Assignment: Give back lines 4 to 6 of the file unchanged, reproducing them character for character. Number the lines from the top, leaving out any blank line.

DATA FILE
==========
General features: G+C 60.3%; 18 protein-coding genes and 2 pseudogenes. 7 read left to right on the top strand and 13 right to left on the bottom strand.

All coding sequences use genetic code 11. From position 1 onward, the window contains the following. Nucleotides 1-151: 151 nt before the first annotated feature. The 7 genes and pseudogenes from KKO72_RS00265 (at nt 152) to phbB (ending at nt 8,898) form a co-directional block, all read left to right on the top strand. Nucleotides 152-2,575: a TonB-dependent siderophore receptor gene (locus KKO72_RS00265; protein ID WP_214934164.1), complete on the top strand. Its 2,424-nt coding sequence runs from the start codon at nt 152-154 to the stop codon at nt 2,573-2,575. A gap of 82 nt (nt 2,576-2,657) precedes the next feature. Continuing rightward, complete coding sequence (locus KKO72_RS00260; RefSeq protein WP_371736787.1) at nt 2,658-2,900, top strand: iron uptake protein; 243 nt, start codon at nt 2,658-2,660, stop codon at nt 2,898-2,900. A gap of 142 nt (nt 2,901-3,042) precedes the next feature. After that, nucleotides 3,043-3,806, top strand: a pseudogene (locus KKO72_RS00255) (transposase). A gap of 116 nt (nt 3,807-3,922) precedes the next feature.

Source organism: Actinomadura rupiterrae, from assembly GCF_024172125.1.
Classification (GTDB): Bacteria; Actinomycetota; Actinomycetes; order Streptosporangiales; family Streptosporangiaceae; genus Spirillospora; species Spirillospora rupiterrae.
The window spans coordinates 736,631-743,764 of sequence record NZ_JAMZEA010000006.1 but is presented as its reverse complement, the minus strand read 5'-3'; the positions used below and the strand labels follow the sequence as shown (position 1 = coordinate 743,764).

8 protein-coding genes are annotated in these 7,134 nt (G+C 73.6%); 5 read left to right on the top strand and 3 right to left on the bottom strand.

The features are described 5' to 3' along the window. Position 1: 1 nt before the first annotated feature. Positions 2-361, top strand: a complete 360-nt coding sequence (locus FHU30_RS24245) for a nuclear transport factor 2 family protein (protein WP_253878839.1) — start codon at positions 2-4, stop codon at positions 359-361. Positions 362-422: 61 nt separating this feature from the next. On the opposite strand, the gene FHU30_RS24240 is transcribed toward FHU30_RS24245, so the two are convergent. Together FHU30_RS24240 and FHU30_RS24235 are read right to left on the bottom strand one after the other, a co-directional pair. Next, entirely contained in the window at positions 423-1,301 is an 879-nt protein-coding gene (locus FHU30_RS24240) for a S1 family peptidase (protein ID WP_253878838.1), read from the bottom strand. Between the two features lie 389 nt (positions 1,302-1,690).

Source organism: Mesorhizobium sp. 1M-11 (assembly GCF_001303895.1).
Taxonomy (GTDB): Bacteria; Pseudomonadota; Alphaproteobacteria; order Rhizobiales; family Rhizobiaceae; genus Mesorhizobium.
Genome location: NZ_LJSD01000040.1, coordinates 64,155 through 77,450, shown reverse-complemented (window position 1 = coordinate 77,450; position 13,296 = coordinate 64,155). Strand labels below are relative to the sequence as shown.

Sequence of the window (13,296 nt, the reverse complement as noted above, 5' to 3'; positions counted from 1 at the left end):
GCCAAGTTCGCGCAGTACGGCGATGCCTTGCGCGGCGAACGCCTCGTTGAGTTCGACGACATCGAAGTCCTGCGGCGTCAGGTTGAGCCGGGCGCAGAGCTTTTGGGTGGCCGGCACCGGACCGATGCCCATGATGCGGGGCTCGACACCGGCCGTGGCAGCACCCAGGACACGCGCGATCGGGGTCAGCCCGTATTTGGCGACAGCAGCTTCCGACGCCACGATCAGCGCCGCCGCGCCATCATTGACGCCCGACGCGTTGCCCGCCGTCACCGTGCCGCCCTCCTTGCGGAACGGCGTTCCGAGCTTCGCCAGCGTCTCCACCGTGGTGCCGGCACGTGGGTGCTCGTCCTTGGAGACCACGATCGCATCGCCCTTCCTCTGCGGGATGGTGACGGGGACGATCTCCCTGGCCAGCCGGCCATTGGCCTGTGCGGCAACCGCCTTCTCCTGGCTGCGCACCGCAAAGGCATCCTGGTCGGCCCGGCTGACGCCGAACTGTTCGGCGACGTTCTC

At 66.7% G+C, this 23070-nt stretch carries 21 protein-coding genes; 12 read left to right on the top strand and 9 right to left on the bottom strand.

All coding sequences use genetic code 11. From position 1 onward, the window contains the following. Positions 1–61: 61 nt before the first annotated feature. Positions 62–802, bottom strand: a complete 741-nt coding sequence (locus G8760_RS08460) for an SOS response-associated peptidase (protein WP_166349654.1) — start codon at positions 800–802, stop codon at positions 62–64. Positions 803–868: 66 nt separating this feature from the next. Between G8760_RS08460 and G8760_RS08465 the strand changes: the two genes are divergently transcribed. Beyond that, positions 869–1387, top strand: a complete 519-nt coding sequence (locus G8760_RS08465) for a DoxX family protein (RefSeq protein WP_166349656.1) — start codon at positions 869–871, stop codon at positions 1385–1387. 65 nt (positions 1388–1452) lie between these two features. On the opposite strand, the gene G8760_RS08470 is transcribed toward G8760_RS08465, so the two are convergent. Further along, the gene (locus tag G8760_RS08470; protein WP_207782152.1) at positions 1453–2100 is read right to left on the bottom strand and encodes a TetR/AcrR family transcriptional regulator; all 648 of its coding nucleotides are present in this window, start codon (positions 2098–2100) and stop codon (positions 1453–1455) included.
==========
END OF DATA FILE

Classification (GTDB): Bacteria; Actinomycetota; Actinomycetes; order Streptosporangiales; family Streptosporangiaceae; genus Spirillospora; species Spirillospora rupiterrae.
The window spans coordinates 736,631-743,764 of sequence record NZ_JAMZEA010000006.1 but is presented as its reverse complement, the minus strand read 5'-3'; the positions used below and the strand labels follow the sequence as shown (position 1 = coordinate 743,764).

8 protein-coding genes are annotated in these 7,134 nt (G+C 73.6%); 5 read left to right on the top strand and 3 right to left on the bottom strand.